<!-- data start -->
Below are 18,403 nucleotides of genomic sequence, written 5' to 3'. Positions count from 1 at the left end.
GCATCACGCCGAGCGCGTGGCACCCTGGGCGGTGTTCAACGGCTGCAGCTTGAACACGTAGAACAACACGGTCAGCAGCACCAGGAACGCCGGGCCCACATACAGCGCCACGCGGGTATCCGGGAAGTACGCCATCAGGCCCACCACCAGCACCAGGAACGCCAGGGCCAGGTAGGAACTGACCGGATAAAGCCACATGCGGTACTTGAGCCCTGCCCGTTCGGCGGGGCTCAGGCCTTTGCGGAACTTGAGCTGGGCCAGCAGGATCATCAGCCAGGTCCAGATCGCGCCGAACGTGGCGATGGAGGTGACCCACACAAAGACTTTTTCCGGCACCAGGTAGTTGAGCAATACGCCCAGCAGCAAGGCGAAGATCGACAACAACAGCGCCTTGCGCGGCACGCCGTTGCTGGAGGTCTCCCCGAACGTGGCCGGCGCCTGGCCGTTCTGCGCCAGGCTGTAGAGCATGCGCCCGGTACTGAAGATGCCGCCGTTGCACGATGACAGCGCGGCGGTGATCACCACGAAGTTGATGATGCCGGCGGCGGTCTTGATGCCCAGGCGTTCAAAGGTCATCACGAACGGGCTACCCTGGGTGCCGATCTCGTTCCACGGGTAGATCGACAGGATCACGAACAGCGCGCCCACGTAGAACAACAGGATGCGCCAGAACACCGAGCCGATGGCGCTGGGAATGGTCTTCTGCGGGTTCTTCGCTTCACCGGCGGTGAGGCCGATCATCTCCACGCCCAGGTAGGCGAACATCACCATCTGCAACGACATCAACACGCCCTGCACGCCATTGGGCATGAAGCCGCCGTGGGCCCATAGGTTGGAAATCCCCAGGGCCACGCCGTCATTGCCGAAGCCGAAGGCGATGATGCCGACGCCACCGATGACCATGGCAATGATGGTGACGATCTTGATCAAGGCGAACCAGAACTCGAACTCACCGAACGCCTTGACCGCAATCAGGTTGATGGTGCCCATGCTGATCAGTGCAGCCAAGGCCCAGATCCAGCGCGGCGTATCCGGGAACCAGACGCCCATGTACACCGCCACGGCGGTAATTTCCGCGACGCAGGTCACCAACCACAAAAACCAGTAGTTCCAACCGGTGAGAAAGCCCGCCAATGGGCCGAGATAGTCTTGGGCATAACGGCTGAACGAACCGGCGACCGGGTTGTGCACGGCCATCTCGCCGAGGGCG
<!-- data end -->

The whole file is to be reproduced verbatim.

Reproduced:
Below are 18,403 nucleotides of genomic sequence, written 5' to 3'. Positions count from 1 at the left end.
GCATCACGCCGAGCGCGTGGCACCCTGGGCGGTGTTCAACGGCTGCAGCTTGAACACGTAGAACAACACGGTCAGCAGCACCAGGAACGCCGGGCCCACATACAGCGCCACGCGGGTATCCGGGAAGTACGCCATCAGGCCCACCACCAGCACCAGGAACGCCAGGGCCAGGTAGGAACTGACCGGATAAAGCCACATGCGGTACTTGAGCCCTGCCCGTTCGGCGGGGCTCAGGCCTTTGCGGAACTTGAGCTGGGCCAGCAGGATCATCAGCCAGGTCCAGATCGCGCCGAACGTGGCGATGGAGGTGACCCACACAAAGACTTTTTCCGGCACCAGGTAGTTGAGCAATACGCCCAGCAGCAAGGCGAAGATCGACAACAACAGCGCCTTGCGCGGCACGCCGTTGCTGGAGGTCTCCCCGAACGTGGCCGGCGCCTGGCCGTTCTGCGCCAGGCTGTAGAGCATGCGCCCGGTACTGAAGATGCCGCCGTTGCACGATGACAGCGCGGCGGTGATCACCACGAAGTTGATGATGCCGGCGGCGGTCTTGATGCCCAGGCGTTCAAAGGTCATCACGAACGGGCTACCCTGGGTGCCGATCTCGTTCCACGGGTAGATCGACAGGATCACGAACAGCGCGCCCACGTAGAACAACAGGATGCGCCAGAACACCGAGCCGATGGCGCTGGGAATGGTCTTCTGCGGGTTCTTCGCTTCACCGGCGGTGAGGCCGATCATCTCCACGCCCAGGTAGGCGAACATCACCATCTGCAACGACATCAACACGCCCTGCACGCCATTGGGCATGAAGCCGCCGTGGGCCCATAGGTTGGAAATCCCCAGGGCCACGCCGTCATTGCCGAAGCCGAAGGCGATGATGCCGACGCCACCGATGACCATGGCAATGATGGTGACGATCTTGATCAAGGCGAACCAGAACTCGAACTCACCGAACGCCTTGACCGCAATCAGGTTGATGGTGCCCATGCTGATCAGTGCAGCCAAGGCCCAGATCCAGCGCGGCGTATCCGGGAACCAGACGCCCATGTACACCGCCACGGCGGTAATTTCCGCGACGCAGGTCACCAACCACAAAAACCAGTAGTTCCAACCGGTGAGAAAGCCCGCCAATGGGCCGAGATAGTCTTGGGCATAACGGCTGAACGAACCGGCGACCGGGTTGTGCACGGCCATCTCGCCGAGGGCG